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Heading west

By Michelle Osmond | June 19, 2013

Seven Memorial students are heading to British Columbia soon to check out graduate programs. In fact, Memorial students made up nearly half of the 15 Canadians chosen for the Indigenous Graduate Student Orientation program at the University of Victoria (UVic). It’s a fully funded, professional development program for indigenous fourth-year students, grad students and recent graduates.

The Memorial students are Andrea Andersen, Thomas Dymond, Matthew Hunt, Mason Jeddore, Anita Johnson-Henke, Lorraine O’Leary and Alexander White.

Mr. Dymond, who is from the Bear River First Nation in Nova Scotia, is scheduled to graduate with a bachelor of kinesiology next year. He’s no stranger to campus involvement. He’s been the Aboriginal representative on Memorial's student union for the last two terms, is involved with the Aboriginal Resource Office, sits on the Aboriginal Advisory Committee, is a member of the Siawi-ta'nej council which addresses campus-wide Aboriginal issues, has acted as the vice-president of the School of Human Kinetics and Recreation student society, and at one point was a strength coach for the varsity cross-country team.

“Although as a high school student I thought that a four year undergrad was a long time, it goes by surprisingly fast. For that reason I've gotten involved with as much on campus as possible. When I received an email for the opportunity to explore another school, I jumped at the opportunity instantly.”

Mr. Dymond says he is most looking forward to meeting with the faculty of exercise science at the University of Victoria to discuss what research and course opportunities are available and the cultural activities that the Office of Indigenous Affairs at UVic has planned. He likes that there are a lot of services available to Aboriginal students there.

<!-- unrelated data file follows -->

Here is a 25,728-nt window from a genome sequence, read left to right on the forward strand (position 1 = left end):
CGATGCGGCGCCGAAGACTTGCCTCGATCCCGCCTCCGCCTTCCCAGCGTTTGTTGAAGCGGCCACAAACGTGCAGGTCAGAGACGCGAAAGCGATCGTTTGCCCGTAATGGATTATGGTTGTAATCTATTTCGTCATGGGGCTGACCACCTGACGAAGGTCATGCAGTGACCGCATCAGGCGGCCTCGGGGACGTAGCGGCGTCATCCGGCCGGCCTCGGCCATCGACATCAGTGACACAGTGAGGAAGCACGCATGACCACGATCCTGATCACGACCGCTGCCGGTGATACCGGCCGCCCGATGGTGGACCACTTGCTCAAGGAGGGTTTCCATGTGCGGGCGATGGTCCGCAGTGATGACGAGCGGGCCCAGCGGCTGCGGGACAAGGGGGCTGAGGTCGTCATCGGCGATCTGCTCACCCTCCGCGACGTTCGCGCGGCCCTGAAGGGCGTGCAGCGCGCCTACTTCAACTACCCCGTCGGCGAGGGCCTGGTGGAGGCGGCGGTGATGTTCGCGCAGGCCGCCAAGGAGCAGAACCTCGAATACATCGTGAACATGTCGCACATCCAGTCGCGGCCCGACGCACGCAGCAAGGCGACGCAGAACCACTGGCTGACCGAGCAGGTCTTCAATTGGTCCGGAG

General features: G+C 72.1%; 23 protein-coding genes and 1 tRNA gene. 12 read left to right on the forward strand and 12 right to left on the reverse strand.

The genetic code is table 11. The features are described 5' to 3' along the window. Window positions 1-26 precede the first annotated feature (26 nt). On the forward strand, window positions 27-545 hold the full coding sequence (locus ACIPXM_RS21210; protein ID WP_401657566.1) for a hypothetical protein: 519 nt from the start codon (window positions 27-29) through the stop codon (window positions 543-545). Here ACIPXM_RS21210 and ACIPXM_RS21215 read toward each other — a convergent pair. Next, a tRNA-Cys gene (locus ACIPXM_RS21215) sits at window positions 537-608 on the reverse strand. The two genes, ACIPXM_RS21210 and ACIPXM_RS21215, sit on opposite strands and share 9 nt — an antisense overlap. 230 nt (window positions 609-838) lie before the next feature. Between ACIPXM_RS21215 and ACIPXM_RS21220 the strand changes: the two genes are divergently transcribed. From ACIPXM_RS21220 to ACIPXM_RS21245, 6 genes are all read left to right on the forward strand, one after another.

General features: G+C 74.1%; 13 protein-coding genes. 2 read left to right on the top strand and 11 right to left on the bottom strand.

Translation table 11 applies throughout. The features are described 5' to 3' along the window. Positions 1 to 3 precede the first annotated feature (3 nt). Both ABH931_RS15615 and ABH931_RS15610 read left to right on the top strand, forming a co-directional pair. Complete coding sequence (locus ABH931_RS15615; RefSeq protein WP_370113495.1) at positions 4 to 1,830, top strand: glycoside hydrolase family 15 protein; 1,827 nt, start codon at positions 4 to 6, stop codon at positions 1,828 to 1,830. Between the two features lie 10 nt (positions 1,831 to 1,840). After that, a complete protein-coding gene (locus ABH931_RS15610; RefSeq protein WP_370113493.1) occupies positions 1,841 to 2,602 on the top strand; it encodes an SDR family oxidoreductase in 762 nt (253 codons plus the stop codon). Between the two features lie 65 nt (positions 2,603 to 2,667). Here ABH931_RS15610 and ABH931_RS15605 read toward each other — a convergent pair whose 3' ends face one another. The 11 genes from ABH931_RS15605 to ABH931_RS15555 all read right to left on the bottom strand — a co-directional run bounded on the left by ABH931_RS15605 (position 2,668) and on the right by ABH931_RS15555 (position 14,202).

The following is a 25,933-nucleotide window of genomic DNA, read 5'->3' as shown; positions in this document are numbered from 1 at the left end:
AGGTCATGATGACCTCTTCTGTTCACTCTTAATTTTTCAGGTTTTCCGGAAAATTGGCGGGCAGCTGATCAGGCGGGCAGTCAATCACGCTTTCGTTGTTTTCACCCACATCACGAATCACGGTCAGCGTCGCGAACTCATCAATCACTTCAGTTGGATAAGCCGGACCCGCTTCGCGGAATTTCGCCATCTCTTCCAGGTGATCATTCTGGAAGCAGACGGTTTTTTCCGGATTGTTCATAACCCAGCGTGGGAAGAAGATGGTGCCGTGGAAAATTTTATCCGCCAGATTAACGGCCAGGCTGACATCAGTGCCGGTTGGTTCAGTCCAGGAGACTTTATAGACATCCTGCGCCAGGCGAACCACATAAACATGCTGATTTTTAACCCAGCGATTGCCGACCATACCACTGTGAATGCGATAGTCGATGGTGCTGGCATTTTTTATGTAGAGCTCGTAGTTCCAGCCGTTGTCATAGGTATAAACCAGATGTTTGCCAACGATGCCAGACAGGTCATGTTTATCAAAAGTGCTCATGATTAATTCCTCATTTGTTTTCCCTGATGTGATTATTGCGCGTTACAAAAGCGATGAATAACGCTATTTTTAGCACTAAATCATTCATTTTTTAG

“Some cultural activities planned include welcoming prayers from elders, a drum-making workshop with elders, and an elders talking circle. This will also give me the opportunity to experience many different Aboriginal cultures. I am Mi'kmaq from Nova Scotia and many of the B.C. tribe’s cultures differ from my own.”

According to Lalita Morrison, indigenous community liaison and outreach co-ordinator at UVIC, this is the second annual Indigenous Graduate Student Orientation program, which is funded by the Royal Bank of Canada.

“This is our last year of funding, but as last year was so successful for bringing indigenous students to come to campus and explore their graduate studies, we are again offering it this year. Students have a variety of workshops geared towards entering graduate studies, as well as an opportunity to meet with their faculty of choice.”

Mr. Dymond is seriously considering UVic’s master's in exercise science program. He also likes that there are a lot of services available to Aboriginal students at UVic.

While there, the students will stay on-campus in residence for four days, have campus tours, meet indigenous graduate students and faculty, and participate in a variety of graduate studies preparation workshops.